will be climbing this hill. Climbing this hill is the only possible
state of affairs." When I got too tired to push, I concentrated on
pulling the pedals up and let my feet fall of their own weight. Of
course I pushed some, if only to keep my balance, but I didn't think
of that; I thought only pull, pull, pull.

And somehow I always made it out of the valley, and when I got to the
top, it wasn't any harder to ride from Schenectady to New Salem than
it had been to ride from New Salem to Schenectady.

-------------------------

Don't look up and say "Oh, what a huge hill! I must shift down some
more." If the gear you are in now is just fine for the slope you are
on now, it will continue to be just fine as that slope goes on and on
and on.

-------------------------

Sometimes walking is easier. The driveway out of the fairgrounds
(where there is a farmers' market every Saturday) rises sharply just
before it meets the road. I must come to a full and complete stop
exactly where it would be a terrible strain to start moving again. So
I get off, use the crosswalk, and remount on the other side.

I also get off to cross a road when I have to wait for a chance and
the pavement is bad or I need to cross anti-bike curbs. Getting off
also reassures motorists that I'm not going to dash out randomly, and
it makes it easier to move out between parked cars for a better view.

--
joy beeson at comcast dot net
http://wlweather.net/PAGEJOY/
The above message is a Usenet post.
I don't recall having given anyone permission to use it on a Web site.



  #319  
Old October 11th 15, 03:24 AM posted to rec.bicycles.misc
Joy Beeson
external usenet poster
 
Posts: 1,137
Default AG: Parking on a Pole


It has been brought to my attention that the art of parking on a pole
is not hard-wired at birth, but must be learned.

The process is very simple. Stop near the pole, a few inches away so
that the bike will lean against the pole and its center of gravity has
to be raised a bit before it can be knocked over.

The curve of the saddle should rest against the pole. This prevents
the bike from rolling forward.

Nudge the pedal on your side with your foot until the pedal on the
pole side rests firmly against the pole. This prevents the bike from
rolling backward.

So now it can't roll, the pole prevents it from falling to one side,
and the lean prevents it from falling to the other side. The bike is
stable.

But sometimes a gust of wind (or a passing child) can give the bike
enough of a push to overcome the weight pressing against the pole.
Just to be sure, wind your cable lock around the pole and through the
frame and both wheels.

If the pole is one of a series intended for parking bikes -- wavy
pipes that provide several poles for each pair of expensive anchor
points are popular -- place your bike at right angles to the row of
poles, so that you don't block other riders from using the other
poles.

If you want the bike locked, select a pole that is very tall, has
something big at the top, or is a closed curve. (A post supporting a
roof usually meets all three criteria.)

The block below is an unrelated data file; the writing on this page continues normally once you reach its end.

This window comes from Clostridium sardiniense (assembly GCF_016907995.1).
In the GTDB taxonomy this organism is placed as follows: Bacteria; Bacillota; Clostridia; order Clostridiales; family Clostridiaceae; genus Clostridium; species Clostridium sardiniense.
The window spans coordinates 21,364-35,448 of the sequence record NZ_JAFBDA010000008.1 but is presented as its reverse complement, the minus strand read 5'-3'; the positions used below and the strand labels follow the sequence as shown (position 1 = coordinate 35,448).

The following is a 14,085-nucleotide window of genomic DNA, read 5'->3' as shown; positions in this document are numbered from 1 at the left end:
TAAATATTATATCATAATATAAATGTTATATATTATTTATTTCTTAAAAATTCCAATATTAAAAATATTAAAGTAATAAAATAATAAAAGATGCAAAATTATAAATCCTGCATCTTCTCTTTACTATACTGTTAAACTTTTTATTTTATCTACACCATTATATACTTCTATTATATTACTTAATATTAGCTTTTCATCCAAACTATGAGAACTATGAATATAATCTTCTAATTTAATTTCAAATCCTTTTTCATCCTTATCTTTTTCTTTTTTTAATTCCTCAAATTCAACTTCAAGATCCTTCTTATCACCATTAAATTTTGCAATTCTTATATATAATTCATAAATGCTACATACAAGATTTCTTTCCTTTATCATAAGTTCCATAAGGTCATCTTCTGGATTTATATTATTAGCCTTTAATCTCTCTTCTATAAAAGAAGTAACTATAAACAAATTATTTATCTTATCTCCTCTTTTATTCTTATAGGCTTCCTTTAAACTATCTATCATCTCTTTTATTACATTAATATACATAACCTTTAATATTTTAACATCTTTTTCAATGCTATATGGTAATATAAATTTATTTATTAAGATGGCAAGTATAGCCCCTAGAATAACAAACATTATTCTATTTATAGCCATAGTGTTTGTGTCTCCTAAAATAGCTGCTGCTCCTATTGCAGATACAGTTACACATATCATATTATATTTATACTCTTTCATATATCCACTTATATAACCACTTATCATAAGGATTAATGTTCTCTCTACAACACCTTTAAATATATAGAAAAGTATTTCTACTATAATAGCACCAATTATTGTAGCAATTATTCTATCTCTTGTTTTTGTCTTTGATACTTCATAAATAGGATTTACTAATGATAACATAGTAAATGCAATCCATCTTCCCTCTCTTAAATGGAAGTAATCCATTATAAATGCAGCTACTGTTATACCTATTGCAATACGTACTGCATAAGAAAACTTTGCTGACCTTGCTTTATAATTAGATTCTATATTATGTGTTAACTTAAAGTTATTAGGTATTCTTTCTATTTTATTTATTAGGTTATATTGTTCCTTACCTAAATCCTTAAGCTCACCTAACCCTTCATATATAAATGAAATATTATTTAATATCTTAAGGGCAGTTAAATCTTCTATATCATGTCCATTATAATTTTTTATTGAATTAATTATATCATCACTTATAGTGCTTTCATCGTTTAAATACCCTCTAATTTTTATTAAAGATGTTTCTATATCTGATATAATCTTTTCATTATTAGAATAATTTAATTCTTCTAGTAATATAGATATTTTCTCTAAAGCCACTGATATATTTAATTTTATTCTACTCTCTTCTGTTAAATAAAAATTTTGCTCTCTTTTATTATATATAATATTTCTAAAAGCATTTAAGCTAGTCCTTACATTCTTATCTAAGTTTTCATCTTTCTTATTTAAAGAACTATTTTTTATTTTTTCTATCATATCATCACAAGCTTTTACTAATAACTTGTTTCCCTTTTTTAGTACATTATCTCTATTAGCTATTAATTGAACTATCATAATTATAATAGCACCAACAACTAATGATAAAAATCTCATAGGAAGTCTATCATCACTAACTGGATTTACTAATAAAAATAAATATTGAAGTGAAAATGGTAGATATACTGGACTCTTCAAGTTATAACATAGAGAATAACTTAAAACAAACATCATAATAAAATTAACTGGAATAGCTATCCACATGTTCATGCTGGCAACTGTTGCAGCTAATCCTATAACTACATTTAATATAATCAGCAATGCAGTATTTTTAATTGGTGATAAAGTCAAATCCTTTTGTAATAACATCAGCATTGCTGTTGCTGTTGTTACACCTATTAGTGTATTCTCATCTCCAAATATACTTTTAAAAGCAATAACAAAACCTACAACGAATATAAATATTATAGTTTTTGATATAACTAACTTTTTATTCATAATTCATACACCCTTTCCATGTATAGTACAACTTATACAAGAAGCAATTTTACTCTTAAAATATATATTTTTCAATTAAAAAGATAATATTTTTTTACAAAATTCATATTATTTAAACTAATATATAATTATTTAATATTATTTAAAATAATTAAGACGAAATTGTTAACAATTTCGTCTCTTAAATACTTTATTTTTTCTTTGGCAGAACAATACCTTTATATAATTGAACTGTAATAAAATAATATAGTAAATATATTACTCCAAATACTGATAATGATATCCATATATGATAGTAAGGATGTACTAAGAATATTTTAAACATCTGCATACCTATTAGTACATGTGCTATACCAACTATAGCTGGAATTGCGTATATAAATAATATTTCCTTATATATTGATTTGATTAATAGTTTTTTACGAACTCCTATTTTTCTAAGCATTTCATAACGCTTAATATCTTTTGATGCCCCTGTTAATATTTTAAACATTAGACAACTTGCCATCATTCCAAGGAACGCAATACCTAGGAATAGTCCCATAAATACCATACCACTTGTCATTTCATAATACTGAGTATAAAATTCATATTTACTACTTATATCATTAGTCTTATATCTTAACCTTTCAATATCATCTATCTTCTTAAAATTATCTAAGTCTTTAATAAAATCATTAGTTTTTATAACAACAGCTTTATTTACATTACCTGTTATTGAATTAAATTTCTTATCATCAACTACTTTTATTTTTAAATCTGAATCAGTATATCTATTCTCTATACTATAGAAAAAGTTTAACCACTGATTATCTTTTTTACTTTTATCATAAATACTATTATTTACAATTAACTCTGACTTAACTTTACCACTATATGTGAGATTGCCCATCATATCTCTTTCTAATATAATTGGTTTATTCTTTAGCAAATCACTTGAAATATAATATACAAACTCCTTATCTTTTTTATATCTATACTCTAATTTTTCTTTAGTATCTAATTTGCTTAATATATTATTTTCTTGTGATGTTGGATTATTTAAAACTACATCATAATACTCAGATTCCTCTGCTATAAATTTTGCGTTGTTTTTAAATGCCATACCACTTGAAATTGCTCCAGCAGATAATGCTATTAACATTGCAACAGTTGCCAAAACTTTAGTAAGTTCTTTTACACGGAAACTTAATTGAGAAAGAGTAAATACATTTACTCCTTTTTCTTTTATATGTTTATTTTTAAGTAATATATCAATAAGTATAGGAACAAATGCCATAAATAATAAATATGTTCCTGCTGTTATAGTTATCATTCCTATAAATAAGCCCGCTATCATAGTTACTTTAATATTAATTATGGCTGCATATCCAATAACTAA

--
joy beeson at comcast dot net
http://wlweather.net/PAGEJOY/
The above message is a Usenet post.
I don't recall having given anyone permission to use it on a Web site.

  #320  
Old October 11th 15, 05:35 PM posted to rec.bicycles.misc
Frank Krygowski[_4_]
external usenet poster
 
Posts: 6,161
Default AG: Parking on a Pole

On 10/10/2015 10:24 PM, Joy Beeson wrote:

It has been brought to my attention that the art of parking on a pole
is not hard-wired at birth, but must be learned.

The process is very simple. Stop near the pole, a few inches away so
that the bike will lean against the pole and its center of gravity has
to be raised a bit before it can be knocked over.

The curve of the saddle should rest against the pole. This prevents
the bike from rolling forward.

Nudge the pedal on your side with your foot until the pedal on the
pole side rests firmly against the pole. This prevents the bike from
rolling backward.

So now it can't roll, the pole prevents it from falling to one side,
and the lean prevents it from falling to the other side. The bike is
stable.

But sometimes a gust of wind (or a passing child) can give the bike
enough of a push to overcome the weight pressing against the pole.
Just to be sure, wind your cable lock around the pole and through the
frame and both wheels.

If the pole is one of a series intended for parking bikes -- wavy
pipes that provide several poles for each pair of expensive anchor
points are popular -- place your bike at right angles to the row of
poles, so that you don't block other riders from using the other
poles.

If you want the bike locked, select a pole that is very tall, has
something big at the top, or is a closed curve. (A post supporting a
roof usually meets all three criteria.)


Your subject line confused me at first.
http://www.who2.com/sites/default/fi...elly-up-28.png

When I first started "adult" cycling, my older British friend expressed
surprise about my kickstand. He said "there's always _something_ to
lean your bike against." And he showed me the pedal-on-a-curb trick: put
the curbside pedal just back of straight down, prop the pedal on the
curb and turn the front wheel against the curb. The crank acts as a
kickstand. It's not super-secure, but it works.

Then another guy (at a LAW rally) showed me a sort of multi-step plastic
wedge he'd cut out of plexiglass. He'd squeeze the front brake lever,
then cram the wedge into the lever's opening to hold that brake on. The
front wheel was then unable to roll and the parked bike was much more
stable. Blackburn picked up the idea and sold them for a while.
http://farm6.static.flickr.com/5087/...71eb9ec3_o.jpg
But they're easy to make.


--
- Frank Krygowski